The Old & Weary Part II
Ontario and Western Railway Historical Society
Contracts for the rebuilding of the bridge were made during February of 1894. The masonry for the new piers was begun in May, and during June the erection of the new steelwork commenced. The new structure contained eight plate girder tower spans of 30 feet each, three spans of 80 feet, four spans of 60 feet, and two spans of 50 feet, a total length of 820 feet. On August 15, 1894 the "new" bridge #282 was completed at a cost of 35,342.51. And, surprisingly, all the work was done without an interruption of train service! Now, heavily loaded coal trains, powered by more modern locomotives, were able to speed towards their destination of either Utica, Rome, or Oswego untethered to the light weight restrictions of the original bridge. In picture four, on the newly rebuilt bridge is a northbound accommodation train obviously stopped on the bridge for its portrait. Notice the more substantial steelwork as compared to the original ironwork.
As expected, this structure was a very important location on the railroad. So important that during the years of World War II the bridge was guarded 24 hours a day to protect it from any form of espionage. An observation post was established on the south side of the bridge, and a small gable roofed shanty put in place to house the watchmen. Whether any "Nazi" or "Jap" sympathizers ever had any designs on sabotaging the Lyon Brook Bridge is questionable, nevertheless you could say that the guards were certainly successful in protecting the bridge and performing their duties.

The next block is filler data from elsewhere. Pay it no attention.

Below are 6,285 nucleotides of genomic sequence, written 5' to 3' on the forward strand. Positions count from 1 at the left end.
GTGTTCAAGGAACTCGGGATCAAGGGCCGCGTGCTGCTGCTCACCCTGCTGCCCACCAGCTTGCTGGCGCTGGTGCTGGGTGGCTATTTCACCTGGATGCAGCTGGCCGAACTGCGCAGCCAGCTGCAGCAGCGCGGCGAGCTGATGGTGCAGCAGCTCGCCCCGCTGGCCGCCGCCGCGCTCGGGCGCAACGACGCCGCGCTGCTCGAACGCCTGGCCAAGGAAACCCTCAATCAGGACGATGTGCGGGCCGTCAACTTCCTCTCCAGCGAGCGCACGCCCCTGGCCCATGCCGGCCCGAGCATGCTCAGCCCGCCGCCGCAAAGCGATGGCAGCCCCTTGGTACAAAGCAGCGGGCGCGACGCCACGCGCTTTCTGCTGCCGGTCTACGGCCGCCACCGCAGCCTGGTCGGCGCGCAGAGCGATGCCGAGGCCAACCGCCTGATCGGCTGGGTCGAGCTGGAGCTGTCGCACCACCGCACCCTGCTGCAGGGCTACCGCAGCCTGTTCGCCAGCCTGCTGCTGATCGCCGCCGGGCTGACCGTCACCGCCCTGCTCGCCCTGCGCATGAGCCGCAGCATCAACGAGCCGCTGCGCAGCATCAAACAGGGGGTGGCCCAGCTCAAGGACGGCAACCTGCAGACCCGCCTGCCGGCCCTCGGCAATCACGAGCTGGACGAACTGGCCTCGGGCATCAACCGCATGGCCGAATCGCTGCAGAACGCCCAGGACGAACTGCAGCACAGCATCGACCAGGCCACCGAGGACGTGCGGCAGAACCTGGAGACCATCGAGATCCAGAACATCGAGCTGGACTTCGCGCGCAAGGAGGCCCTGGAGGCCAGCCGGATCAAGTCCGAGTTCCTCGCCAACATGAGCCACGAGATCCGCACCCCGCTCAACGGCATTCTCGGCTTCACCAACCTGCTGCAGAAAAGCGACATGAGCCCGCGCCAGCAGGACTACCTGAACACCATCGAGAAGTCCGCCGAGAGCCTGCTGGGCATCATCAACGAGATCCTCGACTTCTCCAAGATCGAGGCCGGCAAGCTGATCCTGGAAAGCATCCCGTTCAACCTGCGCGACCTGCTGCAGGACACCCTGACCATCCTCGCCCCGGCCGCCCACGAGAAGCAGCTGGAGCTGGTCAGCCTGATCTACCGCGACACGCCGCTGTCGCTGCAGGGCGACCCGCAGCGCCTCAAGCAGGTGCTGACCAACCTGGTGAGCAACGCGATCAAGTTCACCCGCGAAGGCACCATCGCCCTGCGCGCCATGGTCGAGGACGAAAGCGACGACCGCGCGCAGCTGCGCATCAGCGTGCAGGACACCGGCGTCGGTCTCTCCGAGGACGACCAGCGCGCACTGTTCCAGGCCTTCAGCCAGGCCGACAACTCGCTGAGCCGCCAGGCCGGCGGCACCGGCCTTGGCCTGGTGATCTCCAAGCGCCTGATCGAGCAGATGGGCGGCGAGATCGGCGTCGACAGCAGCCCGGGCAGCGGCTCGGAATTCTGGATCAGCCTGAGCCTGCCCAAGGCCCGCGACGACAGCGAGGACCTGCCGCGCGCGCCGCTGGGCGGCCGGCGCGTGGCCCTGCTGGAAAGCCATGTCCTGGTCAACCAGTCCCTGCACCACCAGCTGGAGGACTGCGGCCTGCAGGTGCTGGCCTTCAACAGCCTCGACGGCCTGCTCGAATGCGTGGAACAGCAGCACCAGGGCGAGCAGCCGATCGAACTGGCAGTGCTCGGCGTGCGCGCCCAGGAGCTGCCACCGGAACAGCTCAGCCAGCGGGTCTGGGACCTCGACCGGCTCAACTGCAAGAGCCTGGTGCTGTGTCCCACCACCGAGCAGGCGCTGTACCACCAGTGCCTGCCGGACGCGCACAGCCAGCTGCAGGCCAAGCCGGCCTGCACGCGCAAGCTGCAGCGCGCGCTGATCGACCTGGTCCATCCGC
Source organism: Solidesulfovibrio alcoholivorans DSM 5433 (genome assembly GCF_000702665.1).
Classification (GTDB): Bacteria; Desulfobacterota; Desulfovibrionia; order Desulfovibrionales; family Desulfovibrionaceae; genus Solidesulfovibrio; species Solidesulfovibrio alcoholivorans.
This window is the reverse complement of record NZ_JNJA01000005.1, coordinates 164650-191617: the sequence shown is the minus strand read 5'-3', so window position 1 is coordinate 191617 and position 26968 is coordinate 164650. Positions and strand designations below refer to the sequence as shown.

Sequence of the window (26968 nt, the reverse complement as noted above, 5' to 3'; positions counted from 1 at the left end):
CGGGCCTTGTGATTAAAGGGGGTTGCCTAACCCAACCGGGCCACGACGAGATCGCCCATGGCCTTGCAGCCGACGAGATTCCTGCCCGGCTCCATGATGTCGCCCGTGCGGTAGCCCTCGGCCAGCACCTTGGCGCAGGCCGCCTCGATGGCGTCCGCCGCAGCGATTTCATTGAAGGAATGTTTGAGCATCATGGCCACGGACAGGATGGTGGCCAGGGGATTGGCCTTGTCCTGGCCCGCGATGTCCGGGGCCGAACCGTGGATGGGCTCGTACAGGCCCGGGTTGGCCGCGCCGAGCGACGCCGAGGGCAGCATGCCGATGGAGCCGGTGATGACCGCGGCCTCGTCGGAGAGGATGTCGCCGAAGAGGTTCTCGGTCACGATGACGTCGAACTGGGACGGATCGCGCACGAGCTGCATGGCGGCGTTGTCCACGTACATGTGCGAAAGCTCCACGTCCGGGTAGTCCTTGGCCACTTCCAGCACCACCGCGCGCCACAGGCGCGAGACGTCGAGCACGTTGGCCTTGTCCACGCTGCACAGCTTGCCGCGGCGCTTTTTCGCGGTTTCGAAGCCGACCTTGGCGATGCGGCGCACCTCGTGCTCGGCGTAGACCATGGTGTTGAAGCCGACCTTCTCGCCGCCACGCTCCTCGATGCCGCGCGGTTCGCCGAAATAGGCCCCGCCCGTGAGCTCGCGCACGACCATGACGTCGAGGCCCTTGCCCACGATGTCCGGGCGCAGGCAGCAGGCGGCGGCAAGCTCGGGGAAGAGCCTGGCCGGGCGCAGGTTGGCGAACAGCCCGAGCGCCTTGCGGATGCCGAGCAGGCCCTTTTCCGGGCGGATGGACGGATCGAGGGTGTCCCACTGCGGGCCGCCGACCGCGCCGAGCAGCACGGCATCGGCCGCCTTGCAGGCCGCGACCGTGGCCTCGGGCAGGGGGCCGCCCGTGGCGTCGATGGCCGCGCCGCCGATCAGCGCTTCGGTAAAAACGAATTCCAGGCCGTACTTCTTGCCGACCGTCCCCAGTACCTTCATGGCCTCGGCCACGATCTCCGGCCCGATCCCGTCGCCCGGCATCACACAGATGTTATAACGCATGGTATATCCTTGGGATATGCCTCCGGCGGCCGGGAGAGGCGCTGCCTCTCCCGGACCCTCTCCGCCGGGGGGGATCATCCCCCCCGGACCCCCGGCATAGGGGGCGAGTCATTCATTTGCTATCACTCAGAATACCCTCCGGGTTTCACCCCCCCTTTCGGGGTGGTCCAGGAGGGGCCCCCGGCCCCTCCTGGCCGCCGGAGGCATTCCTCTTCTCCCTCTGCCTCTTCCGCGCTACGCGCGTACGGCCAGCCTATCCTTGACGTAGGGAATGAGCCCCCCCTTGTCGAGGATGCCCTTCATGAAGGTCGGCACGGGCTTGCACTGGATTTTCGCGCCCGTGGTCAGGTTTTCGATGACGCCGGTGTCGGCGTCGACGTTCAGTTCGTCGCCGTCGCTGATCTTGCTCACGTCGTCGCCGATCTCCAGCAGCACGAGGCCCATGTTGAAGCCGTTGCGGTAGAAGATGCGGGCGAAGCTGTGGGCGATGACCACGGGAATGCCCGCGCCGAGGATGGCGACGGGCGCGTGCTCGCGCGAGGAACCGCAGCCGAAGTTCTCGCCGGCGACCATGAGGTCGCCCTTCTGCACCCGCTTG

The rebuilt Lyon Brook bridge served the O&W well until the railroad was abandoned on March 29, 1957. The last weight it had to shoulder was that of the scrap train that removed the rails from the bridge the following year. For another eight years the structure stood over the Lyon Brook but, during March of 1966, Price Demolition Co. of Appalachin, N.Y. began the dismantling of the structure. The following month, what had been a landmark of a once prosperous railroad was completely removed from its longtime setting, leaving nothing but the supporting piers and memories of a once cheering crowd when the first train inched out onto the structure in 1869. Whether any curiosity seekers were in attendance during March and April of 1966 is not known. Maybe it would be better if there weren't any. The demise of wonders of the railroad engineering world is not pleasant, their souls would rather we remember their majesty, their impressiveness, and their job well done! Remember their being, not their passing. Towards that end, a historical marker has been placed along East River Road (just south of Polkville, N.Y.) where the Lyon Brook chasm can be seen in the distance.....Once upon a time there was a great bridge there!